So, you’ve got a great idea for a healthcare app. You’ve identified a need, recruited a rockstar healthcare app development company, and maybe even built a prototype. But now you’re starting to build the infrastructure for the veritable fire hose of data that you’re sure to be collecting from your users, and a critical question halts your progress: “Can I use Machine Learning to make this better?”
The answer is undoubtedly: “Yes!”
But how? How can Machine Learning be used in healthcare?
The vast space of Machine Learning and its associated techniques is expanding every day, so knowing how to choose between them all can feel like a sisyphean task. Do you need NLP or Computer Vision? Deep Learning or Random Forests? Should you use an off-the-shelf API or use hand-rolled models? The list goes on.
Luckily, knowing what type of data you’re collecting and what particular need you have for machine learning can make your decision (almost) a no-brainer. To get a better idea of the kinds of technologies that burgeoning healthcare apps are relying on, let’s take a look at the different areas of study within the Machine Learning space, as well as examples of their successful application in medicinal research.
- If your app’s business logic fits within a set of rules, you don’t necessarily need machine learning capabilities in your app.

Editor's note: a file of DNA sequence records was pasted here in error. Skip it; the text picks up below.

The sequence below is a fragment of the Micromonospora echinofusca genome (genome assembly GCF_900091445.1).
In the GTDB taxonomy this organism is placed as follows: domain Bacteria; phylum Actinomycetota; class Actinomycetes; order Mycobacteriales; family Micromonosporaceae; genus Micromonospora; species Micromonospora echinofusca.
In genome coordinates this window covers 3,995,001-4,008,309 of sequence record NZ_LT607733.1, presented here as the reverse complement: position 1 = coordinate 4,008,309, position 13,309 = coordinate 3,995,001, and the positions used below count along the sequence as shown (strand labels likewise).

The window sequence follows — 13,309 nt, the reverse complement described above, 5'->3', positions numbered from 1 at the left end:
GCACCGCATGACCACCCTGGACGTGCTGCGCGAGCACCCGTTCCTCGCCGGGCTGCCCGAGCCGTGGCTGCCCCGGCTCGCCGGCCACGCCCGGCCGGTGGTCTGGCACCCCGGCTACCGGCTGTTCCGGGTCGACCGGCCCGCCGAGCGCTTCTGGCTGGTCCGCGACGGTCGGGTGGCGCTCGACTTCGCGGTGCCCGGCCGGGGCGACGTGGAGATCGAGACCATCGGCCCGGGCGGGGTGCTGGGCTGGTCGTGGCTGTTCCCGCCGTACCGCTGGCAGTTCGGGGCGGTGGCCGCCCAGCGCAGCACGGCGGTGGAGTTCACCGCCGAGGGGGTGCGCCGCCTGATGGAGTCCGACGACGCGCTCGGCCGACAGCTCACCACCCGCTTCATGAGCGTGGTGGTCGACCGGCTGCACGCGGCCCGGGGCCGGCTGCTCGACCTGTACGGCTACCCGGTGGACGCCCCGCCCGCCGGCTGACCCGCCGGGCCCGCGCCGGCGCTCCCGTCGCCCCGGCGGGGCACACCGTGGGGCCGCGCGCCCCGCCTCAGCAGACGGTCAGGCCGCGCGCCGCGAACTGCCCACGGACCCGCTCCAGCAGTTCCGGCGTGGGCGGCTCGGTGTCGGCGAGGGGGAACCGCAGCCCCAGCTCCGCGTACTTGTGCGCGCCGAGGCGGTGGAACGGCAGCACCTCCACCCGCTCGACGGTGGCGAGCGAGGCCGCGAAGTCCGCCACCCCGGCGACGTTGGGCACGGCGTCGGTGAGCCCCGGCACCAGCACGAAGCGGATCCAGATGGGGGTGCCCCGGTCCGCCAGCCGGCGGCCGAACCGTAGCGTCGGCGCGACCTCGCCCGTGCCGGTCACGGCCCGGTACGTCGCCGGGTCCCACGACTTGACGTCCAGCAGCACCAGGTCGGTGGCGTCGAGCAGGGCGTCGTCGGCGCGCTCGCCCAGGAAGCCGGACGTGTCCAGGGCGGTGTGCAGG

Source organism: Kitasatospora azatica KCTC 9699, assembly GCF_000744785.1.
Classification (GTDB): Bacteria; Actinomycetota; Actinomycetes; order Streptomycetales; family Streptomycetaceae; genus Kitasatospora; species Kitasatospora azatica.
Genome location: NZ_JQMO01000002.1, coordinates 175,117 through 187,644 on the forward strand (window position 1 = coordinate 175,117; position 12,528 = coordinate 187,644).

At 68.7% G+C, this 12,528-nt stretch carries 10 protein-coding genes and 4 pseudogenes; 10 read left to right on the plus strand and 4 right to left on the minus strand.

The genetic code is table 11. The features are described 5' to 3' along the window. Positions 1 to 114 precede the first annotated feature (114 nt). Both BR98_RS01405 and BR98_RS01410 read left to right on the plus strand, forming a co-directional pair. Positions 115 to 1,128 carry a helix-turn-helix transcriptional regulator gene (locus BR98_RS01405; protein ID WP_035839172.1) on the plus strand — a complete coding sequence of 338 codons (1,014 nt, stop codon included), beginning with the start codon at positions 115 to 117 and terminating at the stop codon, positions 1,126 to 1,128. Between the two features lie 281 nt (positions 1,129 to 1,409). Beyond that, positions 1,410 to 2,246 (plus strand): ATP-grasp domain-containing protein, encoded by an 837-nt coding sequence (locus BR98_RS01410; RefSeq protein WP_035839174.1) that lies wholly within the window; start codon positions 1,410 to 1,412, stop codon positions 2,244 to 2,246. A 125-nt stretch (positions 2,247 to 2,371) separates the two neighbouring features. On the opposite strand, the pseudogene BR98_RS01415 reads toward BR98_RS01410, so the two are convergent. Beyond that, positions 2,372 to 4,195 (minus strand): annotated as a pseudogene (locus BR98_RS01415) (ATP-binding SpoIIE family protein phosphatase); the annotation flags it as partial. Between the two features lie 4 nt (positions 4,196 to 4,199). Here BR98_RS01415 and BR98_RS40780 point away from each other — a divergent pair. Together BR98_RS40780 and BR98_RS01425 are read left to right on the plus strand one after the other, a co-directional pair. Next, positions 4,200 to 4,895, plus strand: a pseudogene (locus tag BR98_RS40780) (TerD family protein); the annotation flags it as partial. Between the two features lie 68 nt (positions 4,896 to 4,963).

- One of the biggest challenges with developing an ML app is deploying it to production. That involves coordination between DevOps engineers and data scientists to set up seamless transition mechanisms from staging to production.
- NLP and convolutional neural networks are the most promising applications of AI in healthcare.
- The go-to frameworks that support the straightforward implementation of ML capabilities in mobile apps include Tensorflow Lite, Core ML, and Caffe2Go.
Table of Contents:
- Difference in Use Between AI, Deep Learning, and Machine Learning for the Medical Field
- Advantages of Machine Learning and Deep Learning in Healthcare
- The Ethics of Machine Learning Algorithms Used in Healthcare
- The Challenges of the Healthcare Projects Using Machine Learning
- Top 3 Examples of Machine Learning in Healthcare
- Our Experience in Developing Machine Learning Healthcare Applications
Difference in Use Between AI, Deep Learning, and Machine Learning in the Medical Field
AI, machine learning, deep learning, neural networks — there’s a lot to wrap your head around before you form a solid understanding of how computer brains advance modern medicine.
How about we start by explaining these terms?
AI stands for artificial intelligence and broadly describes any instance of a computer emulating human brain activity, whether recognizing and making sense of images, text, voice, etc.
Machine learning is a subset of AI that introduces the concept of teaching machines by having them analyze large amounts of data. At its core, any ML product is based on an algorithm that helps predict different outcomes based on the analysis of historical data.
Deep learning is a subset of ML but with a more complex architecture. Deep learning solutions work off neural networks — a combination of ML algorithms assembled in a hierarchical order to simulate neural connections in the human brain. To imagine a deep learning application in medicine, think about a patient scheduling app that predicts no-shows based on incoming data and also learns from its previous mistakes on its own.